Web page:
The Best Mountain Biking Trails In Moab

What isn’t there to ride in Moab? There’s alpine terrain, mesas, slickrock, boulders and it’s all sandwiched between two stunning national parks: Arches and Canyonlands. Moab’s extensive terrain, combined with its rich mountain bike and dirt bike history ensure it’s always atop any MTBer’s tick list. Even riders who’ve been there keep finding reasons to return and ride its extensive singletrack offerings.

While Moab’s mountain biking history largely stems from repurposed dirt bike trails, like Slickrock, the community has striven to create and maintain more and more new trails for every level of rider. It’s not just a destination for advanced and pro level riders anymore. There’s a concerted effort being made to make its mountain-bike-on-Mars terrain accessible for everyone.

There’s plenty of trails accessible right from town, but if you’re looking for some harder to reach objectives, like The Whole Enchilada, there are several shuttle services available (see the list below), most of which will pick you up from one of Moab’s choice bike shops. Oh, yeah, the bike shops, a word on them: they all cater to every level of rider with rentals, repairs and advice. Some of them offer tours and a couple even offer showers (Poison Spider Bicycles and Moab Cyclery) if you need to cool off and clean up after a day of desert riding.

Regardless of your bike shop needs, do yourself and your group a favor and make sure your bike is tuned before you hit the trails. Desert terrain is more punishing than other terrain, and no one wants to go home early because they didn’t want to pay for a tune-up.

For lodging, there are the usual suspects with regards to hotels and Airbnb, and Moab is camp(er) friendly too. The Sand Flats Recreation Area, three miles out of town, has about 120 spots (no running water though) that can be reserved, so don’t show up on a Friday night during the season and expect to get lucky with a place to camp. Plan in advance.

Before you get your car gassed up and bikes loaded on top, remember that it is desert terrain, and it can get very, very hot depending on the season you choose to ride. Lots of water is a must, always bring more than you think you need. Plus snacks. While some areas can be ridden year round, keep in mind that the Burro Pass and La Sal Mountain Loop legs of The Whole Enchilada don’t open until July! If you find yourself there in summer, ride your trails in the early morning, even later evening rides can get hot, as the terrain holds a ton of heat.

Shuttle Services

Here are some of the shuttle services around. These guys will not only get you where you want to go, but they also know the terrain like the backs of their hands.


Bike Shops

The bike shops in Moab are welcoming and, most importantly, have a quick turnaround. Chances are your mechanics who’re tuning your bike also created and built some of the amazing tracks in the area.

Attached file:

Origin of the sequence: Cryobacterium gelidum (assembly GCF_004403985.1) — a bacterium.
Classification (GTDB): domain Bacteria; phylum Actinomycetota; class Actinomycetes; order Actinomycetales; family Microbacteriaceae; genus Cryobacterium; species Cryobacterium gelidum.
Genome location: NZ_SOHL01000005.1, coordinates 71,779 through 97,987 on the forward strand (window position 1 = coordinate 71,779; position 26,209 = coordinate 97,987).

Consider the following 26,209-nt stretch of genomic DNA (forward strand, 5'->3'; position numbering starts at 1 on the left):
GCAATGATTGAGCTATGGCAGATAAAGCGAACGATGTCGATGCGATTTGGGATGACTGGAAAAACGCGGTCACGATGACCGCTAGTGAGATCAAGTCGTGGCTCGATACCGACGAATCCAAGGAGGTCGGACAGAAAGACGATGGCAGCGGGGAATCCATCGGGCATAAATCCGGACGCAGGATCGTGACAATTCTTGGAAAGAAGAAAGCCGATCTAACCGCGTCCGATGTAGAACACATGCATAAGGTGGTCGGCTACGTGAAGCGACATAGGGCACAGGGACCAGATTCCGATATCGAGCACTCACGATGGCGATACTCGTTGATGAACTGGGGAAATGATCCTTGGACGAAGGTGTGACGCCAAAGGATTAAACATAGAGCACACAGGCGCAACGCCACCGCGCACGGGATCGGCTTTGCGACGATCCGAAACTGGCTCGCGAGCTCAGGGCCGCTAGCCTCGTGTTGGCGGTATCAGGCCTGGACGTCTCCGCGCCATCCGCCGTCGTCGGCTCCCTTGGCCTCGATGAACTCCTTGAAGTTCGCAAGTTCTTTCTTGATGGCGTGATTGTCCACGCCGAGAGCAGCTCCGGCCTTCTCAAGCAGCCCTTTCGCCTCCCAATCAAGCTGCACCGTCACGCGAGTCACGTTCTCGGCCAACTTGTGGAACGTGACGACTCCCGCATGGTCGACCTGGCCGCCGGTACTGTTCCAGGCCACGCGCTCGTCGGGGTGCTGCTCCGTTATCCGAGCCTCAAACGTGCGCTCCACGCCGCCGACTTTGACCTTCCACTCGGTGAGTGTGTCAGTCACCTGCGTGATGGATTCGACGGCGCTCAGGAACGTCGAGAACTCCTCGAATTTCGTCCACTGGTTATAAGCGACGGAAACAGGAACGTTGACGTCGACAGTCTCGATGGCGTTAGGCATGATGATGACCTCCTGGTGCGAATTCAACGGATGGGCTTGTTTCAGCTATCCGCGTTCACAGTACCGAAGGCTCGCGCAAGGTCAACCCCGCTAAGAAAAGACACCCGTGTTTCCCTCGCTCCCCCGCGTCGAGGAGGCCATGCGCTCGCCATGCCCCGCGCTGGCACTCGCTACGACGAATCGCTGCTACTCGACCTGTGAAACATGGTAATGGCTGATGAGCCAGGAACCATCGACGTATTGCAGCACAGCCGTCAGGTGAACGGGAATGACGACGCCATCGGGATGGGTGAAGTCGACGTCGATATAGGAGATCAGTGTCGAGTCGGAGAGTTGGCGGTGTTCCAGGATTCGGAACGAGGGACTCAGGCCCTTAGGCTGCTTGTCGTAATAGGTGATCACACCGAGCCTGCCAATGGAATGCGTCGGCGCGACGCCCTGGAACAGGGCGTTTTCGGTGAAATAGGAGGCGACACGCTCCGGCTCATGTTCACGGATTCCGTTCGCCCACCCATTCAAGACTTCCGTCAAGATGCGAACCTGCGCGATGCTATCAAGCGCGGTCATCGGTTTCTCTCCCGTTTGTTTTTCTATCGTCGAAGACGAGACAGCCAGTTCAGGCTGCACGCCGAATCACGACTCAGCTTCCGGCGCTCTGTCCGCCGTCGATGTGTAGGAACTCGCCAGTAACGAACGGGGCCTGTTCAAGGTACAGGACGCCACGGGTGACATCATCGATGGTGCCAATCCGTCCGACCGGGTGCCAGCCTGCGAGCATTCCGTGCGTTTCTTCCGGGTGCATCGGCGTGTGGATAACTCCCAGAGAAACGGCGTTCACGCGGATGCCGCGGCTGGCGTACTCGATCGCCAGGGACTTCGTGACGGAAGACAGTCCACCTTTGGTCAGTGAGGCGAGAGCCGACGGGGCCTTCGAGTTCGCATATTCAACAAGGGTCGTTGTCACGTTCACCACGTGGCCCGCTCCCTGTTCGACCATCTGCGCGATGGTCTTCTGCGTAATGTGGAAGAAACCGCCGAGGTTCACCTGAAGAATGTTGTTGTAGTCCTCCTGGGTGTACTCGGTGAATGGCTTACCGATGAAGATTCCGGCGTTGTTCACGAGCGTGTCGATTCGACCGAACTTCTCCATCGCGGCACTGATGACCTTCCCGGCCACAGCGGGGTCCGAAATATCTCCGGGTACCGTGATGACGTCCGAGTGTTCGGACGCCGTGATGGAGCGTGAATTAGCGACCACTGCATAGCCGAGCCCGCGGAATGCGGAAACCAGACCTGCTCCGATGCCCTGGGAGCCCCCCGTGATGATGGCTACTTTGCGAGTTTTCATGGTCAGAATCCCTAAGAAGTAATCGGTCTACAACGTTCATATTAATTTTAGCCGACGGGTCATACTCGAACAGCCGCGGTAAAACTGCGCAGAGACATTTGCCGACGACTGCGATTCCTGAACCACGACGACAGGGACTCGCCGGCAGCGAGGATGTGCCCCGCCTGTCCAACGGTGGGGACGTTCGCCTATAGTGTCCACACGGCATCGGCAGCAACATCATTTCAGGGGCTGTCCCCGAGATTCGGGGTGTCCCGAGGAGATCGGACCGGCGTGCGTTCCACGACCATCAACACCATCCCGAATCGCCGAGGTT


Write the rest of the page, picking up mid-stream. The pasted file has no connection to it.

Guiding Services

With over 200 trails to choose from and maybe only 57hours worth of time to ride, you can always hire a guiding service while to get a jump on what and where you’d like to ride. With a guiding service, you can mitigate your risks and not have to think about logistics. Get the most out of your mountain biking vacation!


1. The Whole Enchilada

The Whole Enchilada is just that: an enormous, challenging 34.1 mile haul of a very tasty ride where the max grade reaches 37%! If you choose to ride the route as it was originally intended – as a loop – add another 30 miles to your itinerary. But, for mere mortals, there’s shuttle services available that’ll bring you to the first leg of your journey, Burro Pass, at a lofty 10,500’ in the La Sal Mountains.

Yes, there’s 8,000’ of downhill to be gained, but first you have to make an ascent of about 500’ in technical alpine terrain where the grade gets plenty steep in some areas. After that leg (Burro Pass doesn’t open until July 1st), it’s mostly all downhill – bone rattling, bike-breaking downhill through even more technical and exposed areas until you wind up at the Colorado River.

The other sections of the ride, Hazzard Country, Kokopelli Leg, Upper Porcupine, Lower Porcupine, and finally Porcupine Rim all offer their own merits and can be taken on individually if you don’t have the stomach for The Whole Enchilada. The views and terrain throughout are countless reminders why many consider The Whole Enchilada to be the finest and favored track in the US and the crown jewel in an otherwise stunning assortment of rides in the Moab area.

The Whole Enchilada - Good to Know


Advanced to expert


Everything. It is after all, The Whole Enchilada

Distance (miles):


Trailhead elevation:


Elevation gain / loss:

+1,283′ / -7,794′

Average grade / max grade:

5% / 37%


2. Captain Ahab

Captain Ahab was built as a labor of love, by technical mountain bikers for technical mountain bikers and it shows. As newer route, only about five years old now, Captain Ahab demands all of your attention. While it is singletrack, keep in mind that it’s definitely not a downhill route, though there is some good speed to be gained on the lower portion of the trail. But getting to that portion of the ride takes some time and plenty of care.